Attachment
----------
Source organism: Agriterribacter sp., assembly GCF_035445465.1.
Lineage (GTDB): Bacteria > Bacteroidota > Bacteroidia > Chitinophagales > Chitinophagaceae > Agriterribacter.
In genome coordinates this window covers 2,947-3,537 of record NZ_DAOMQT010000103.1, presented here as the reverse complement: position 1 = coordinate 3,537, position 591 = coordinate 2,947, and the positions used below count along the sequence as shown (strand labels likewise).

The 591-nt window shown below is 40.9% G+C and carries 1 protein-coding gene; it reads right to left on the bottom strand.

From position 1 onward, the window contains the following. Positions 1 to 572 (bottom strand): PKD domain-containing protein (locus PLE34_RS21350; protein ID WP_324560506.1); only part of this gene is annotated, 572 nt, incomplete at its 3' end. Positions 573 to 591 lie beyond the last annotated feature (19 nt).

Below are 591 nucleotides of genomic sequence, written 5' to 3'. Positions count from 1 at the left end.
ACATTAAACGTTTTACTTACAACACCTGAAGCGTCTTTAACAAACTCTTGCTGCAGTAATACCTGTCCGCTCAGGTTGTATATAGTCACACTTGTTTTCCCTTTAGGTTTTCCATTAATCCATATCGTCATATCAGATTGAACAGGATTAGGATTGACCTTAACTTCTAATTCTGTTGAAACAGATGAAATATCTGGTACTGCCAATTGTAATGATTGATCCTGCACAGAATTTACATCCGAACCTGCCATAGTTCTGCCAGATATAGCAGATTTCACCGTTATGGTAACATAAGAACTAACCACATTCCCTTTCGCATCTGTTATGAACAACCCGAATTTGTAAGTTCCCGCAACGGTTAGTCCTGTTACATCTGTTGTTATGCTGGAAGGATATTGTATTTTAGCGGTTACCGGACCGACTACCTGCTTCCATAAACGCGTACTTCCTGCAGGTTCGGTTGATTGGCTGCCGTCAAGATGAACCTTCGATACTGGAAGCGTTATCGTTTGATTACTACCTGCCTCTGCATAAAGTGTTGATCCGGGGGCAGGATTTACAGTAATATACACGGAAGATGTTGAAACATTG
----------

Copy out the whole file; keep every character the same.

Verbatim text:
Source organism: Agriterribacter sp., assembly GCF_035445465.1.
Lineage (GTDB): Bacteria > Bacteroidota > Bacteroidia > Chitinophagales > Chitinophagaceae > Agriterribacter.
In genome coordinates this window covers 2,947-3,537 of record NZ_DAOMQT010000103.1, presented here as the reverse complement: position 1 = coordinate 3,537, position 591 = coordinate 2,947, and the positions used below count along the sequence as shown (strand labels likewise).

The 591-nt window shown below is 40.9% G+C and carries 1 protein-coding gene; it reads right to left on the bottom strand.

From position 1 onward, the window contains the following. Positions 1 to 572 (bottom strand): PKD domain-containing protein (locus PLE34_RS21350; protein ID WP_324560506.1); only part of this gene is annotated, 572 nt, incomplete at its 3' end. Positions 573 to 591 lie beyond the last annotated feature (19 nt).

Below are 591 nucleotides of genomic sequence, written 5' to 3'. Positions count from 1 at the left end.
ACATTAAACGTTTTACTTACAACACCTGAAGCGTCTTTAACAAACTCTTGCTGCAGTAATACCTGTCCGCTCAGGTTGTATATAGTCACACTTGTTTTCCCTTTAGGTTTTCCATTAATCCATATCGTCATATCAGATTGAACAGGATTAGGATTGACCTTAACTTCTAATTCTGTTGAAACAGATGAAATATCTGGTACTGCCAATTGTAATGATTGATCCTGCACAGAATTTACATCCGAACCTGCCATAGTTCTGCCAGATATAGCAGATTTCACCGTTATGGTAACATAAGAACTAACCACATTCCCTTTCGCATCTGTTATGAACAACCCGAATTTGTAAGTTCCCGCAACGGTTAGTCCTGTTACATCTGTTGTTATGCTGGAAGGATATTGTATTTTAGCGGTTACCGGACCGACTACCTGCTTCCATAAACGCGTACTTCCTGCAGGTTCGGTTGATTGGCTGCCGTCAAGATGAACCTTCGATACTGGAAGCGTTATCGTTTGATTACTACCTGCCTCTGCATAAAGTGTTGATCCGGGGGCAGGATTTACAGTAATATACACGGAAGATGTTGAAACATTG